Germany celebrated 26 years of reunification on Monday, but not everyone was convinced there was much to celebrate.

In Dresden, one of eastern Germany's largest cities, protesters called German Chancellor Angela Merkel and other politicians "traitors" and shouted "Merkel must go." Those slogans have become common in the city, where anti-foreigner demonstrations have taken place every Monday for about two years now. In a tweet, the regional government of Saxony, which hosted the ceremony this year, condemned the slogans Monday morning, saying officials were "saddened and ashamed."

Only a handful of people attended the demonstration. But their shouting put a painful public spotlight at the continuing divisions within Germany. Many eastern Germans feel left behind and excluded from the economic prosperity in the west. But some western Germans have accused their eastern neighbors of complaining without being willing to embrace change.

No issue has caused more tensions than the influx of refugees into Germany last year. Eastern Germany has taken in far fewer refugees than western Germany. Yet, it was in the country's east where xenophobic attacks spiked.


While 75 percent of Germans who live in the east said in 2014 that they considered their country's reunification a success, only half of western Germans agreed. With eastern and western Germans blaming each other for past mistakes over the past two years, that frustration has likely increased.

Younger citizens, especially — who do not usually identify themselves with their area of origin as strongly anymore — have grown worried about the persistent skepticism on both sides. But where do those divisions come from? And how different are eastern and western Germany today?

Before we go in-depth with maps, some of them inspired by a 2014 story on German news site Zeit Online, let's take a look at the bigger picture: Berlin, photographed from a Space Station.


More than 20 years since the Berlin Wall was dismantled the effects of separating the city can still be seen from space. The yellow lights correspond to eastern Berlin and the greener tones show western Berlin. (ESA/NASA)

The photo above was taken by astronaut André Kuipers from the International Space Station in 2012. It shows one division of Berlin: While the yellow lights are in east Berlin, the green parts mark the western part.

Daniela Augenstein, a spokeswoman for Berlin's department of urban development, explained that each side historically used different streetlights. The lights themselves reflect another difference: The streetlamps used in West Germany were much more environmentally friendly, reflecting the emergence of the western German environmental civil movement in the 1970s and 1980s. At that time East Germany was still heavily polluting, and heavily reliant on coal. Today, eastern Germany is the heart of the country's renewable energy transformation. But viewed from space, the historic differences still define Berlin's night view.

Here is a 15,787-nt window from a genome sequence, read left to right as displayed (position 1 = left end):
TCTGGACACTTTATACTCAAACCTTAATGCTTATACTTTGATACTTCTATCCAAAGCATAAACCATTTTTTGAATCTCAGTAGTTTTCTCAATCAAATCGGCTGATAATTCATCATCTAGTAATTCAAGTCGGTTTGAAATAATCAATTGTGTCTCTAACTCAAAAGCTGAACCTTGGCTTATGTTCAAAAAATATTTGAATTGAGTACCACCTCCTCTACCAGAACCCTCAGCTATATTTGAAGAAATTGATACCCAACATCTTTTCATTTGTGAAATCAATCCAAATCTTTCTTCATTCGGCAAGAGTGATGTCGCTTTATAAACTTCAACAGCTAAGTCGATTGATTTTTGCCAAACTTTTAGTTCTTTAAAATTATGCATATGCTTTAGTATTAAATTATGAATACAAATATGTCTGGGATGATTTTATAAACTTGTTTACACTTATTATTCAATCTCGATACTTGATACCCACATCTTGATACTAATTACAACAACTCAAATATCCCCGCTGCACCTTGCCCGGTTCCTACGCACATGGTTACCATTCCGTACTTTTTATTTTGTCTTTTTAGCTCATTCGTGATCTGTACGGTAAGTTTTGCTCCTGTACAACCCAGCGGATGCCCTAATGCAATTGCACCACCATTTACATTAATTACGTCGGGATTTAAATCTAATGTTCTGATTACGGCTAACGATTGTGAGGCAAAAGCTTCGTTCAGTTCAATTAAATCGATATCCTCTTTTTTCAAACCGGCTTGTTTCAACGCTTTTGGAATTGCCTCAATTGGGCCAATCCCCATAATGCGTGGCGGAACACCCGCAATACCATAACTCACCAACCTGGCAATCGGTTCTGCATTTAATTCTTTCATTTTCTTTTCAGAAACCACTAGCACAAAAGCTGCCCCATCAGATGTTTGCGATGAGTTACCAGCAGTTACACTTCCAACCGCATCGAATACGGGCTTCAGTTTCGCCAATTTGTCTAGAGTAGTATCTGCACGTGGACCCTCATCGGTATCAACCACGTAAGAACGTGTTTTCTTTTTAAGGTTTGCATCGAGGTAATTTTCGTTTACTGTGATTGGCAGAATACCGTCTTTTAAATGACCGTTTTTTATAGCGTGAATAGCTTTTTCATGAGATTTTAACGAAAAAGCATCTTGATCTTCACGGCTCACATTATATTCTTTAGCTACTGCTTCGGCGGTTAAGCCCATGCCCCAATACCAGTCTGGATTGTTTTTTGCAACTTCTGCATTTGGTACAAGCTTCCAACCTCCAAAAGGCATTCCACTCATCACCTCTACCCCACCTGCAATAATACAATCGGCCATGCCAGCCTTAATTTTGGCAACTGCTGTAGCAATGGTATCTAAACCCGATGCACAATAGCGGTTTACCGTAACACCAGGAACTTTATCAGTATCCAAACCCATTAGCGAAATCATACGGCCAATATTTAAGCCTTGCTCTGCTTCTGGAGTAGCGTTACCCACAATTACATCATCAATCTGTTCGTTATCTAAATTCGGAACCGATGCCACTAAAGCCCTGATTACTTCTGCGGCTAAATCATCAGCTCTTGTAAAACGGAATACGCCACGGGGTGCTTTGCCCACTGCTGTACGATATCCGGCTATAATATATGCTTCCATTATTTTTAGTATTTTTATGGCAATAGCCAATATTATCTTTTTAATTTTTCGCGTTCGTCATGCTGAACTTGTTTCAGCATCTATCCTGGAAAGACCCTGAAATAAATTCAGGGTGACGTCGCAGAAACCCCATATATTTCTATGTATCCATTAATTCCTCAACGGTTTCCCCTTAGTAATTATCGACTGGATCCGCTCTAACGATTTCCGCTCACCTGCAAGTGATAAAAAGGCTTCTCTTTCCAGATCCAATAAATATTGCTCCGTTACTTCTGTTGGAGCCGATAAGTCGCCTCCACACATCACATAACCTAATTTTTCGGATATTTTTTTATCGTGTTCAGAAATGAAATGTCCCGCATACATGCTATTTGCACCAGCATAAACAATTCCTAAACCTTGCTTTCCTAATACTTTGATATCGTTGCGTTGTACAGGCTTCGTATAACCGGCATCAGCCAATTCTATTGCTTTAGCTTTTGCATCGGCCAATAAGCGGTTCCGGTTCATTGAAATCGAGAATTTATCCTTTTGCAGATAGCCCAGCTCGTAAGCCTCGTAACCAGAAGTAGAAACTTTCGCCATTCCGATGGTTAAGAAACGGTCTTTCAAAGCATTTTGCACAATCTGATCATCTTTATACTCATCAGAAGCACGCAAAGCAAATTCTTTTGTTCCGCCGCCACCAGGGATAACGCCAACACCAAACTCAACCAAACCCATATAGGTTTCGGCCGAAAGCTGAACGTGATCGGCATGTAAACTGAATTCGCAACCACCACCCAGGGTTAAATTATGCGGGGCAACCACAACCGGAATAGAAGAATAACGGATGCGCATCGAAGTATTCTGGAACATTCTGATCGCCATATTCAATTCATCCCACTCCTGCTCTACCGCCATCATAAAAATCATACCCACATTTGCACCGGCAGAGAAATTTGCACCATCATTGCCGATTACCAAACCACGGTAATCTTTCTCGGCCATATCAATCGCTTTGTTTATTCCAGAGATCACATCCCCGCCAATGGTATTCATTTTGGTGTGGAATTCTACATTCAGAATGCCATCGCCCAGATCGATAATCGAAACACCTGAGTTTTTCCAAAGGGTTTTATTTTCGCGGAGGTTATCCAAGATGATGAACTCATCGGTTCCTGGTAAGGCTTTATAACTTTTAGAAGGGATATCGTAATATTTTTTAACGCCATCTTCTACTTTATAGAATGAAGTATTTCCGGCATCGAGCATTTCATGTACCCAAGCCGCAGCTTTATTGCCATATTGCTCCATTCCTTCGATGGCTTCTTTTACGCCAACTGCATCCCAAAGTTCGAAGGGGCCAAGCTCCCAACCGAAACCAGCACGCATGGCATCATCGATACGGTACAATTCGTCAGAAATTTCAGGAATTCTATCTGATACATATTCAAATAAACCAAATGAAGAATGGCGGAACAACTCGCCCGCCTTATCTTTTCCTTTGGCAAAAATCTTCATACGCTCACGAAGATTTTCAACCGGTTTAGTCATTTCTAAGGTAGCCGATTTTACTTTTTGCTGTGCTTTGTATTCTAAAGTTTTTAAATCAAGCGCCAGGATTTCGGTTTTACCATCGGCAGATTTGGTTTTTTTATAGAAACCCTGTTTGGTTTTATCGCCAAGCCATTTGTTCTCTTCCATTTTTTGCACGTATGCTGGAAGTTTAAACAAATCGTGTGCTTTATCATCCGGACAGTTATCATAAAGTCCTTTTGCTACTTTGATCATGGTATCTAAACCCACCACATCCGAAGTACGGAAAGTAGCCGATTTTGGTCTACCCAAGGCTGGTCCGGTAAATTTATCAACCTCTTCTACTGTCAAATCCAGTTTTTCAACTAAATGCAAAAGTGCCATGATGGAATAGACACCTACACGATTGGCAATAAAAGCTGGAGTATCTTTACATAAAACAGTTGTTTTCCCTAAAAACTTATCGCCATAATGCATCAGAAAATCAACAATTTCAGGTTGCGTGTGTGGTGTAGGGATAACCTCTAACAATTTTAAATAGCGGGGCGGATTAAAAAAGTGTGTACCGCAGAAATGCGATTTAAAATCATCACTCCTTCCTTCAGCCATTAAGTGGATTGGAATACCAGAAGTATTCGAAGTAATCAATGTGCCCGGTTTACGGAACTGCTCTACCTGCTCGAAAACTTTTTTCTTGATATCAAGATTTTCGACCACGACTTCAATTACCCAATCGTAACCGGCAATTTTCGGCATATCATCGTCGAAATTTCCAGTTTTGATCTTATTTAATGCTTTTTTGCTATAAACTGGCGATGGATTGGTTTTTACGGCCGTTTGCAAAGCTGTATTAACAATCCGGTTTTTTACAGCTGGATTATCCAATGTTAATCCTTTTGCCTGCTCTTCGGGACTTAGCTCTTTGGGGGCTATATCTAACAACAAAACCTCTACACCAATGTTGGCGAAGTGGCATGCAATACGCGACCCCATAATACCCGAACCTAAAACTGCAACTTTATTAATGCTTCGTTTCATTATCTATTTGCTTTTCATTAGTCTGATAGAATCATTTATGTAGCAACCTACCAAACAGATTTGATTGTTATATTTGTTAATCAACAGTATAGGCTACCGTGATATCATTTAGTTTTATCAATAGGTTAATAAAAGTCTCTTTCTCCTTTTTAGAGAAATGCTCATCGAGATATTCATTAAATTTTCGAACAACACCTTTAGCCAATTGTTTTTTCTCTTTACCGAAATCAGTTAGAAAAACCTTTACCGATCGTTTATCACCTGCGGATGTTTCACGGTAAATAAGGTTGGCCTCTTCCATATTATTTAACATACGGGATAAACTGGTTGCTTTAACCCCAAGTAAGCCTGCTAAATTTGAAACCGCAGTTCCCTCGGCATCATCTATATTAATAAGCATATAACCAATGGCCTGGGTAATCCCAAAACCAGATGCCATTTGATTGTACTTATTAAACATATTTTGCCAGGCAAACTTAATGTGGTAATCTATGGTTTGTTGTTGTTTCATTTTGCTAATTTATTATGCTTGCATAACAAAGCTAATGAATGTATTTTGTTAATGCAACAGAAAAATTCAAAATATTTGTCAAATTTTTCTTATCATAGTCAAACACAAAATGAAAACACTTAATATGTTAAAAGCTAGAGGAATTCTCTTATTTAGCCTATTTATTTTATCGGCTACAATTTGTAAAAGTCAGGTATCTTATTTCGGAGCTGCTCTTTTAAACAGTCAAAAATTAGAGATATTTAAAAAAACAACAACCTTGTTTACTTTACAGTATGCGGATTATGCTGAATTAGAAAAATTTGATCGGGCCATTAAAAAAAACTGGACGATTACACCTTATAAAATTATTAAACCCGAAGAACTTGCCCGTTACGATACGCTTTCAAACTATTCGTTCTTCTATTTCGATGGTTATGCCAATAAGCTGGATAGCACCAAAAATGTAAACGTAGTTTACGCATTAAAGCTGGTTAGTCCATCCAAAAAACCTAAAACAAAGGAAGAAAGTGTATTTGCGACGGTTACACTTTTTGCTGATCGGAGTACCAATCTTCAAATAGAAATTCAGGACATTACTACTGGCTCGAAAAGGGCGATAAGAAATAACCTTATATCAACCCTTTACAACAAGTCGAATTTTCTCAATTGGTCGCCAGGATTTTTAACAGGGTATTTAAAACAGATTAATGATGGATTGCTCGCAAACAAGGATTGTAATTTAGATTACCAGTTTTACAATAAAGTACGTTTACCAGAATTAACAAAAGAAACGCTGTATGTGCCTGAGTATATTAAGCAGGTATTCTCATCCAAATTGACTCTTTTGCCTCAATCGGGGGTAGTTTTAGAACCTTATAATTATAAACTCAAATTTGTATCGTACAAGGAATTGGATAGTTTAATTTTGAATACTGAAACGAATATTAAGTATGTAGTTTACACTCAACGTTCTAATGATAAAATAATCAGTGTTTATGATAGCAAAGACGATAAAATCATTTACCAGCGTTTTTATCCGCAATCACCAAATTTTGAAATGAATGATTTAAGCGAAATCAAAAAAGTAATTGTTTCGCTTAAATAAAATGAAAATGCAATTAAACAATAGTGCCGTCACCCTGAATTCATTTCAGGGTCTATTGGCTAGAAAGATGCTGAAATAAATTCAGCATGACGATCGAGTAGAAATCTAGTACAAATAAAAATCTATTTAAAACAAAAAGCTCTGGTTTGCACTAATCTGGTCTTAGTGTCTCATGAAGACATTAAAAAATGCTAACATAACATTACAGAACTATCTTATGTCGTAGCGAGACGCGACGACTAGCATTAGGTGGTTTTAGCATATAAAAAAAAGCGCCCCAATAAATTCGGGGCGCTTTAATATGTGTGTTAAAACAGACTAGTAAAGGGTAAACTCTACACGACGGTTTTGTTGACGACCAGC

After the fall of the Berlin Wall, formerly communist eastern German companies and factories suddenly had to compete with their much more efficient western counterparts. Capitalism came too fast. Many eastern German companies went bankrupt, and some regions never recovered from the shock. Income levels are lower in the east than in the west.

(Source of the following 8 maps: German statistical office. Visualization: Gene Thorp/ The Washington Post)
(Source of the following 8 maps: German statistical office. Visualization: Gene Thorp/The Washington Post)

Germany's unemployment rate has recently fallen to its lowest level in a quarter century. But that rate is not evenly spread. Former West German states still have far better employment levels than their eastern neighbors. That's in part because more young people have moved from rural eastern areas to the west, which has also lowered the number of job-seeking eastern Germans. Although this map is based on 2013 data, little has changed about the overall division.

Screen Shot 2014-10-31 at 06.20.43

This has led to a paradoxical situation: Many young people in rural eastern Germany say they are forced to move to the west or to larger eastern cities because of a lack of competitive wages and job opportunities. Consequently, many eastern German companies cannot find enough young trainees for entry-level positions and are now recruiting in Poland or the Czech Republic.